Back to top
General: Iraqi troops improve
The top U.S. general in Iraq said Wednesday that once Iraqi government forces take the lead in the war, the insurgency can be defeated and the American troop level reduced.

| USA TODAY | Wednesday, January 26, 2005 | 11:40 pm

Parties waging a polite battle to control Najaf
In this city, the holiest in Iraq to the country's Shiite Muslim majority, political rhetoric is heating up. But unlike in some places in Iraq, the debate here isn't focused on religion or historic ethnic divisions, and there's little violence.

| USA TODAY | Tuesday, January 25, 2005 | 11:34 pm

In Iraq, the question is: To vote or not to vote
A recent survey by the International Republican Institute found that 80% of Iraqis say they will probably vote this weekend. But unrelenting insurgent violence, the specter of post-election sectarian strife and confusion over complex ballots threaten to snuff out democracy before it can take hold.

| USA TODAY | Tuesday, January 25, 2005 | 11:17 pm

Politics popular in Shiite areas
In Basra and other parts of heavily Shiite southern Iraq, people are embracing politics.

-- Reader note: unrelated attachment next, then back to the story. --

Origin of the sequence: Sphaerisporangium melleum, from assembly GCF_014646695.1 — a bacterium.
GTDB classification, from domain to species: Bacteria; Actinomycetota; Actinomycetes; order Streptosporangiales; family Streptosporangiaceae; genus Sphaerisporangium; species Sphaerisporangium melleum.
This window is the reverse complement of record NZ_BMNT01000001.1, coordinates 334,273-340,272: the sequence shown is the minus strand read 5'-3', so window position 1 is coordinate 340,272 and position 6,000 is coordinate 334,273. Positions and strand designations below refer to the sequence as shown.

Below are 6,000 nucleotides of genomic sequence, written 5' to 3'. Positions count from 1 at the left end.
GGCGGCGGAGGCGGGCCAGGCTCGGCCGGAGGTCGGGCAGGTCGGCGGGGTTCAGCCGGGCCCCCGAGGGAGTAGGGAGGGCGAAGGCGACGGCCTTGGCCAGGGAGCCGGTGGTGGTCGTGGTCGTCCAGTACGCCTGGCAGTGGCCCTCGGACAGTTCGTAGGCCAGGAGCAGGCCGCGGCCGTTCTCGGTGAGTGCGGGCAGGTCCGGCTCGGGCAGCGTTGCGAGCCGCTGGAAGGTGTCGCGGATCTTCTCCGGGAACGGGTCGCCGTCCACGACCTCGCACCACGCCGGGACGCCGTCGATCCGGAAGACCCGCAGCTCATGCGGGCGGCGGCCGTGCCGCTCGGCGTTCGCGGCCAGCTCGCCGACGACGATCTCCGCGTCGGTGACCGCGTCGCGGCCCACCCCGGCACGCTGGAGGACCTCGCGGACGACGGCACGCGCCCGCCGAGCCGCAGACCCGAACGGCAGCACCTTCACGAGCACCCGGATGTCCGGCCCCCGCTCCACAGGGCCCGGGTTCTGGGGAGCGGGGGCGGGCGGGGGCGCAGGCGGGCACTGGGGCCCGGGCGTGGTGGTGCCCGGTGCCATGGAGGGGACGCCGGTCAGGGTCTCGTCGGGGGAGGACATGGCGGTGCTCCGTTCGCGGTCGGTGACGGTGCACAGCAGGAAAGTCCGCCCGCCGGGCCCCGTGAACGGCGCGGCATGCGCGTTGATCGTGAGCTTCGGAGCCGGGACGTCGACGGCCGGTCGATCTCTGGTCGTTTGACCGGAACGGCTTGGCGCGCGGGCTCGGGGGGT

| USATODAY.com | Thursday, January 20, 2005 | 11:51 pm

Lengthy ballots, ad blitzes contribute to confusion
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| USATODAY.com | Wednesday, January 19, 2005 | 11:44 pm

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| USATODAY.com | Tuesday, January 18, 2005 | 11:46 pm

Female Iraqi candidates risk lives
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| USATODAY.com | Wednesday, January 12, 2005 | 10:57 pm

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| USATODAY.com | Wednesday, January 12, 2005 | 10:57 pm

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| USATODAY.com | Tuesday, January 11, 2005 | 10:58 pm

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| USATODAY.com | Monday, January 10, 2005 | 11:03 pm

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| USATODAY.com | Thursday, January 6, 2005 | 11:47 pm

Iraqi expatriates fear being left out of elections